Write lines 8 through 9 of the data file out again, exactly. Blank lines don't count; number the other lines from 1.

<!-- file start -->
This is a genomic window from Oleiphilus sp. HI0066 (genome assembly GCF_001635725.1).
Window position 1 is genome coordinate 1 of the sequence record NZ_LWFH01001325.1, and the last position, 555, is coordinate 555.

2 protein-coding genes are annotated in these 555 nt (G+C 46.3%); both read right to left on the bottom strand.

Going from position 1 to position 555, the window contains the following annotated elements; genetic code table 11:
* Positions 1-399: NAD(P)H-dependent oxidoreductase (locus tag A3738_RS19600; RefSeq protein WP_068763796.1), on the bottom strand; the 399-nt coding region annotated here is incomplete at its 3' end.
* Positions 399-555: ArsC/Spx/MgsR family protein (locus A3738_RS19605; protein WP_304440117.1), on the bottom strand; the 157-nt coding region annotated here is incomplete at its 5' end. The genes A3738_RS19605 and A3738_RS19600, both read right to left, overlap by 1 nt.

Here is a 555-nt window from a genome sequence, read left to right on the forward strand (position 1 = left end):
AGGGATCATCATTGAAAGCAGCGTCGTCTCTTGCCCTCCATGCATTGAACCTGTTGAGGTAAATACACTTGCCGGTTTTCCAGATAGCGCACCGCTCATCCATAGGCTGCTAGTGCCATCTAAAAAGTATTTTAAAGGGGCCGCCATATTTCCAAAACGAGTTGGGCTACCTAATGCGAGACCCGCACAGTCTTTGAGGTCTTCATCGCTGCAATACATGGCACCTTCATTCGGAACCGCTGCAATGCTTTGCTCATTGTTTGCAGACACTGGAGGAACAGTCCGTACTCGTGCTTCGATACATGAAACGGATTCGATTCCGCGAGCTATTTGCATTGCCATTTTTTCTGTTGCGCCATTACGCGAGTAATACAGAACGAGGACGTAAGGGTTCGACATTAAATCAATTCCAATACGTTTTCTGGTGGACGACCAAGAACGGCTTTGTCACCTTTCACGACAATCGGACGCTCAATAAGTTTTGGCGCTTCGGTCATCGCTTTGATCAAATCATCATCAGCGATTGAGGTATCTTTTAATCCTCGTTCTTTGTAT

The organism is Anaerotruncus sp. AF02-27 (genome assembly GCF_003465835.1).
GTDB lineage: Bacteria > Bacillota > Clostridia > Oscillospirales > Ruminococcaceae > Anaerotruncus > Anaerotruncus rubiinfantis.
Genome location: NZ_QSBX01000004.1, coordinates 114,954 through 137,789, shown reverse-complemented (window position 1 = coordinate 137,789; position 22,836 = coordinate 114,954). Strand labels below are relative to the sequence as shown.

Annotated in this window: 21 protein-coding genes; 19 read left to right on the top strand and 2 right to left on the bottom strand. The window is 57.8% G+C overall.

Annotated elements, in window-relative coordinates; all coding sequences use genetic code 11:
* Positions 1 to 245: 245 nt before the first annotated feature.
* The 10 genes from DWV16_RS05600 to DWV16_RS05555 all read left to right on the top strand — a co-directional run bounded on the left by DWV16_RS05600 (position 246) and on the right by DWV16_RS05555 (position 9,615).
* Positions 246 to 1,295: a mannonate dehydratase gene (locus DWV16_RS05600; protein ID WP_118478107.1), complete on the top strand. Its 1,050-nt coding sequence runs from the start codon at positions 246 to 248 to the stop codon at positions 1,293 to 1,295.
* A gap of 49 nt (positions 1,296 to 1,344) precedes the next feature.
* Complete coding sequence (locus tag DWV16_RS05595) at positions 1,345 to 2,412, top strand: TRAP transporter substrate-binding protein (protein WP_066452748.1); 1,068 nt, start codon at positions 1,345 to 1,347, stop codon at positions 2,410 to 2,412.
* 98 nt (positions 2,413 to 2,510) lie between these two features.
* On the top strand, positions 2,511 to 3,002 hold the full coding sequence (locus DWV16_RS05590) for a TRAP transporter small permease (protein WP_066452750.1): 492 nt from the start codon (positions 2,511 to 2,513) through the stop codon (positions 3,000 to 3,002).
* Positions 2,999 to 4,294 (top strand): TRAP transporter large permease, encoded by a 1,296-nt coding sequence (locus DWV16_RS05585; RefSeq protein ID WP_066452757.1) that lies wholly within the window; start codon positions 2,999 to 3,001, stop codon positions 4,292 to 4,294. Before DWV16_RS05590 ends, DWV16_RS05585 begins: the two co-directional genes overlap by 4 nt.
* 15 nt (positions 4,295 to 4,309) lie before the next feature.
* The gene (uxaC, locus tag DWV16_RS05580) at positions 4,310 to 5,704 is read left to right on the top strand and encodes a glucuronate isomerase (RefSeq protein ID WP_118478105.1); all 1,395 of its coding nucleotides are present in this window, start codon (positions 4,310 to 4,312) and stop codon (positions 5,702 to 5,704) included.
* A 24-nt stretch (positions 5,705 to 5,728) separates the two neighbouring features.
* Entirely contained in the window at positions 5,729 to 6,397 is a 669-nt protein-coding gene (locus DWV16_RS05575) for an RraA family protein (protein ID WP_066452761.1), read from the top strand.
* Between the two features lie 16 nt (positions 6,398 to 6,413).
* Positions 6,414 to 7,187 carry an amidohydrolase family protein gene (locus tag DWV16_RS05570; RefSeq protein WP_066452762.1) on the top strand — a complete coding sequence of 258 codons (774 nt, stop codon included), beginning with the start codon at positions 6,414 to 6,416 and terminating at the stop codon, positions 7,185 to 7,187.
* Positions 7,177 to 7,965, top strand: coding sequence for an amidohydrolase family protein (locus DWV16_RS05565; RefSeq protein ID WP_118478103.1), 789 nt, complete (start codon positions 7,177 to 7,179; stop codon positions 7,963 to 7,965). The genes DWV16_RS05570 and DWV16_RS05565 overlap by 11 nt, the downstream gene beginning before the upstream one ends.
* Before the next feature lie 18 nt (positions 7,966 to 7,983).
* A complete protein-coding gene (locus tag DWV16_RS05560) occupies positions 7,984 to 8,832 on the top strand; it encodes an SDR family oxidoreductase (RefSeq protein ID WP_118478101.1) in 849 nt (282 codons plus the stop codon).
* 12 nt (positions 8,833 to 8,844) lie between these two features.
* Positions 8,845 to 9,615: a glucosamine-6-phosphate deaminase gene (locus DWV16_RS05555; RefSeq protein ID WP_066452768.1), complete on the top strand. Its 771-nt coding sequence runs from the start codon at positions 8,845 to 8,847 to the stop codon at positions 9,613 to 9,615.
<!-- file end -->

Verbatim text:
AGGGATCATCATTGAAAGCAGCGTCGTCTCTTGCCCTCCATGCATTGAACCTGTTGAGGTAAATACACTTGCCGGTTTTCCAGATAGCGCACCGCTCATCCATAGGCTGCTAGTGCCATCTAAAAAGTATTTTAAAGGGGCCGCCATATTTCCAAAACGAGTTGGGCTACCTAATGCGAGACCCGCACAGTCTTTGAGGTCTTCATCGCTGCAATACATGGCACCTTCATTCGGAACCGCTGCAATGCTTTGCTCATTGTTTGCAGACACTGGAGGAACAGTCCGTACTCGTGCTTCGATACATGAAACGGATTCGATTCCGCGAGCTATTTGCATTGCCATTTTTTCTGTTGCGCCATTACGCGAGTAATACAGAACGAGGACGTAAGGGTTCGACATTAAATCAATTCCAATACGTTTTCTGGTGGACGACCAAGAACGGCTTTGTCACCTTTCACGACAATCGGACGCTCAATAAGTTTTGGCGCTTCGGTCATCGCTTTGATCAAATCATCATCAGCGATTGAGGTATCTTTTAATCCTCGTTCTTTGTAT

The organism is Anaerotruncus sp. AF02-27 (genome assembly GCF_003465835.1).